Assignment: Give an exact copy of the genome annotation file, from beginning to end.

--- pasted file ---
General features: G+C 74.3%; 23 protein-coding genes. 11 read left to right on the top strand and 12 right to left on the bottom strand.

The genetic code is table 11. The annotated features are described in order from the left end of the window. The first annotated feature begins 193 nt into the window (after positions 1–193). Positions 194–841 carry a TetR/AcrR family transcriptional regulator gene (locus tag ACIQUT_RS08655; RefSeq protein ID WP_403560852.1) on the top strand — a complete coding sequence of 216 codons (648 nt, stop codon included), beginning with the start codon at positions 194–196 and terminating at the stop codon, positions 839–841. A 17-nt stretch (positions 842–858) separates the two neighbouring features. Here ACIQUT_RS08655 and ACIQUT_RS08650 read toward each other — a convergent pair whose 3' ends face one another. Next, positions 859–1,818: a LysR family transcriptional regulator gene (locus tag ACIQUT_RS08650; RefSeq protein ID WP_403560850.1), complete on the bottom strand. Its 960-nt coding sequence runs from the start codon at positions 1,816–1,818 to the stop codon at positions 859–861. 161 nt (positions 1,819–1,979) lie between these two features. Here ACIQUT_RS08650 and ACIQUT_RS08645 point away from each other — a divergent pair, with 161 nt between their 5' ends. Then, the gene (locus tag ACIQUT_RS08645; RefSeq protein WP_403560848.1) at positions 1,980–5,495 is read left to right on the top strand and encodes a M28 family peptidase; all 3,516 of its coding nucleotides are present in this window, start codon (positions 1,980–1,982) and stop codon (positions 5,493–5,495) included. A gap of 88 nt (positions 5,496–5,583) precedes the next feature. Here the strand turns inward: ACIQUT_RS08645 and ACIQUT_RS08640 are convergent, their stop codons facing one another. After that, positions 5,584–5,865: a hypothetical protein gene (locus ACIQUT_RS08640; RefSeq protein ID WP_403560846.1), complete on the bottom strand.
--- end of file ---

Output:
General features: G+C 74.3%; 23 protein-coding genes. 11 read left to right on the top strand and 12 right to left on the bottom strand.

The genetic code is table 11. The annotated features are described in order from the left end of the window. The first annotated feature begins 193 nt into the window (after positions 1–193). Positions 194–841 carry a TetR/AcrR family transcriptional regulator gene (locus tag ACIQUT_RS08655; RefSeq protein ID WP_403560852.1) on the top strand — a complete coding sequence of 216 codons (648 nt, stop codon included), beginning with the start codon at positions 194–196 and terminating at the stop codon, positions 839–841. A 17-nt stretch (positions 842–858) separates the two neighbouring features. Here ACIQUT_RS08655 and ACIQUT_RS08650 read toward each other — a convergent pair whose 3' ends face one another. Next, positions 859–1,818: a LysR family transcriptional regulator gene (locus tag ACIQUT_RS08650; RefSeq protein ID WP_403560850.1), complete on the bottom strand. Its 960-nt coding sequence runs from the start codon at positions 1,816–1,818 to the stop codon at positions 859–861. 161 nt (positions 1,819–1,979) lie between these two features. Here ACIQUT_RS08650 and ACIQUT_RS08645 point away from each other — a divergent pair, with 161 nt between their 5' ends. Then, the gene (locus tag ACIQUT_RS08645; RefSeq protein WP_403560848.1) at positions 1,980–5,495 is read left to right on the top strand and encodes a M28 family peptidase; all 3,516 of its coding nucleotides are present in this window, start codon (positions 1,980–1,982) and stop codon (positions 5,493–5,495) included. A gap of 88 nt (positions 5,496–5,583) precedes the next feature. Here the strand turns inward: ACIQUT_RS08645 and ACIQUT_RS08640 are convergent, their stop codons facing one another. After that, positions 5,584–5,865: a hypothetical protein gene (locus ACIQUT_RS08640; RefSeq protein ID WP_403560846.1), complete on the bottom strand.